Wall insulation became mandatory in US homes in 1965. The codes change and are upgraded as new information and products become available. Before then, builders insulated as needed or charged extra for it. Ninety percent of US houses remain underinsulated today.
Many civilizations knew and appreciated the value of insulating their living environments.
- Egyptians. Built with thick heavy bricks. Cool during the day. Warm at night.
- Greeks. Used asbestos and air gaps in walls to resist heat.
- Romans. Wrapped water pipes in cork to prevent heat loss or gain.
- Vikings. Applied mud to seal cracks and joints in wood structures.
- Europeans. Hung tapestries to stop drafts.
Insulation Still Found in Houses
Homes built in the 1800s and 1900s were often insulated with whatever was available. Sawdust and shavings mixed with borax. Horsehair, newspapers, and rags stuffed around window frames. Most wall voids remained empty.
Purpose-made insulation became available in the late 1800s. Since then more options and inventions have appeared regularly.
Mineral wool insulation received a patent in 1880. It is made from lava rock and iron slag. Mineral wool is still popular today for its relatively high R-value and soundproofing capabilities. It was often wrapped in kraft paper to reduce dust and skin contact. Then nailed to the studs.
Asbestos insulation is one of the most popular products ever used because of its insulating and fire resistant qualities. By 1980 it was declared a health hazard and banned. After 100 years of use, approximately 50% of US homes still contain asbestos.
Insulating lumber was developed in 1923 and promoted as providing more insulation value than regular wood. A combination of wood products and other natural fibers, it was used as sheathing and eventually for interior finishing. It was never used to fill wall cavities.
Cork has been used as insulation since Roman times. It is also a great sound suppressor. Originally intended to replace lath and plaster interior finish, it is still used for floors and walls—not to fill stud cavities.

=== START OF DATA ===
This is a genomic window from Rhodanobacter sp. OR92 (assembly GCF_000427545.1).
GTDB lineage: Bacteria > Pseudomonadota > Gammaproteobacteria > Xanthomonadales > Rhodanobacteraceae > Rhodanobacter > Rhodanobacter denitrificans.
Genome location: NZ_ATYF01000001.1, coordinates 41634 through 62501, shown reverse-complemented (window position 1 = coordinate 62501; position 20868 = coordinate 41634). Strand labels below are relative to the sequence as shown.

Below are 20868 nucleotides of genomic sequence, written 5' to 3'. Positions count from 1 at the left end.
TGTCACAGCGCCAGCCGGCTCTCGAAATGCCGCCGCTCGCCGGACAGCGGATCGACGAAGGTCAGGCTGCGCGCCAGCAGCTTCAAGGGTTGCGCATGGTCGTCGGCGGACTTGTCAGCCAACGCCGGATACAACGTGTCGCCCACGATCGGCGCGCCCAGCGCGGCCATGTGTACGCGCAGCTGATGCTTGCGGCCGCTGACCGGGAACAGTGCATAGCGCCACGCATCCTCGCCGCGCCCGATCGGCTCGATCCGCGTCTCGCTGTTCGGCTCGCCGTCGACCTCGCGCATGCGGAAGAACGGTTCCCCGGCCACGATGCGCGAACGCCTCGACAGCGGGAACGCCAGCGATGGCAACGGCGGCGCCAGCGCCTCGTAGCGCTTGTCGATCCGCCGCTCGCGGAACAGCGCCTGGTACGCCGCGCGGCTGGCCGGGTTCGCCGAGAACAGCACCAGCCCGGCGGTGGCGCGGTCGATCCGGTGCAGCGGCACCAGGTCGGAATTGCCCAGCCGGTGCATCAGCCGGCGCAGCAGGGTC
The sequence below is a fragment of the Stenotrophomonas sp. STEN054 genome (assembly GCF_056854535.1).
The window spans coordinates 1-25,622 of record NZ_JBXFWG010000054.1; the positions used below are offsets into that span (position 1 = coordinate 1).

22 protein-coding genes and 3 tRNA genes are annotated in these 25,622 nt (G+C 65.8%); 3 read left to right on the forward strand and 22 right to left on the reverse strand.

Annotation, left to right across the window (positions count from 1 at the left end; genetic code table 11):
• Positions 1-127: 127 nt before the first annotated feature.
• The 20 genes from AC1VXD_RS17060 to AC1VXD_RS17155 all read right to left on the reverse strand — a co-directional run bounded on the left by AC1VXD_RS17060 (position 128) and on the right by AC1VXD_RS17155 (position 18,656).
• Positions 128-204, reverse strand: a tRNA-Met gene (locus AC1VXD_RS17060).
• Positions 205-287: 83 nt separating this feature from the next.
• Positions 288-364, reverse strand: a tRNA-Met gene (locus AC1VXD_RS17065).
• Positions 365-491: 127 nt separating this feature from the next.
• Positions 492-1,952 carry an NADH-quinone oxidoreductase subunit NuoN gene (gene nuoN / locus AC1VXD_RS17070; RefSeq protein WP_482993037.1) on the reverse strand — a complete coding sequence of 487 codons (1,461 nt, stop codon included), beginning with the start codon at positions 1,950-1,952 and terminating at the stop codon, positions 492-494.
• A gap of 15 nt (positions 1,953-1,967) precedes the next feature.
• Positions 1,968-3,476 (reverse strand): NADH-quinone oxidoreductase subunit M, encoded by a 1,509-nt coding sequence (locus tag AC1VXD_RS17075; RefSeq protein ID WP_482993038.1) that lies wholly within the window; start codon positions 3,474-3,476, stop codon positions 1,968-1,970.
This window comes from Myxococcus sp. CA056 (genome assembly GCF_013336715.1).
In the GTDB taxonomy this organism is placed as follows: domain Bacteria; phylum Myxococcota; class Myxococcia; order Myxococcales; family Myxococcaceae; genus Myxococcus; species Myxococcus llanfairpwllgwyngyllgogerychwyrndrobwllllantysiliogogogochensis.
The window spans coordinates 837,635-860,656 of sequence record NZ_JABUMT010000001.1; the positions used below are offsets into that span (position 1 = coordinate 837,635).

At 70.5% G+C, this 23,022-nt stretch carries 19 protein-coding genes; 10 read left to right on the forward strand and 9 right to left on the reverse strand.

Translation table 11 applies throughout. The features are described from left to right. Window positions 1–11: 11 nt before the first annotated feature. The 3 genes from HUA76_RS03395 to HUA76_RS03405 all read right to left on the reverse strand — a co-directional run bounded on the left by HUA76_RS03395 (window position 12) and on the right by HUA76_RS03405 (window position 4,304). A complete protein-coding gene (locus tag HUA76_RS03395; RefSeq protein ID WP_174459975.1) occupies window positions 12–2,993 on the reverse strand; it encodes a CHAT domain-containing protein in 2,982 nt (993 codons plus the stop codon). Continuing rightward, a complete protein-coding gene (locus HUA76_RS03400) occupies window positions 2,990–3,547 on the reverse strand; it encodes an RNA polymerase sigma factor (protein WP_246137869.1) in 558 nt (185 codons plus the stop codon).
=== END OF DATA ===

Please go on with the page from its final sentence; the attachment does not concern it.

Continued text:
Vermiculite was used as loose-fill attic and wall insulation from 1951 to the 1970s. Until it was found to be contaminated with asbestos. It is no longer used as insulation in the US and Canada, but it is certified safe for use in other countries. About one million homes in North America still contain vermiculite.
Reflective insulation was introduced in 1961. It laminated aluminum foil to kraft paper to reflect heat away from the house–especially from roofs. Reflective insulation is still used today–without the kraft paper.
Urea Formaldehyde Foam Insulation (UFFI)
In the late 1970s urea formaldehyde foam insulation was used in hundreds of thousands of North American homes. By 1982 it was classified as a “known human carcinogen” because of formaldehyde off-gassing. It also shrank–reducing its insulation value. UFFI is still used today for some applications.
Fiberglass was created by accident in 1932. It is found in millions of houses around the world. It is still the most used insulation because of cost and availability. Older fiberglass is very itchy and the fibers become airborne easily–creating health problems.
Thomas Jefferson’s house was insulated with a form of cellulose in 1772. Cellulose insulation was popular in the 1970s. Demand waned over fire concerns but it has made a comeback with the addition of boric acid fire and pest retardant.
Health Concerns of Old Insulation
As noted above, many older insulations cause health problems. Most old insulation is benign until disturbed. When renovating a house, identify any exposed insulation and deal with it appropriately. Some jurisdictions require professional removal and disposal.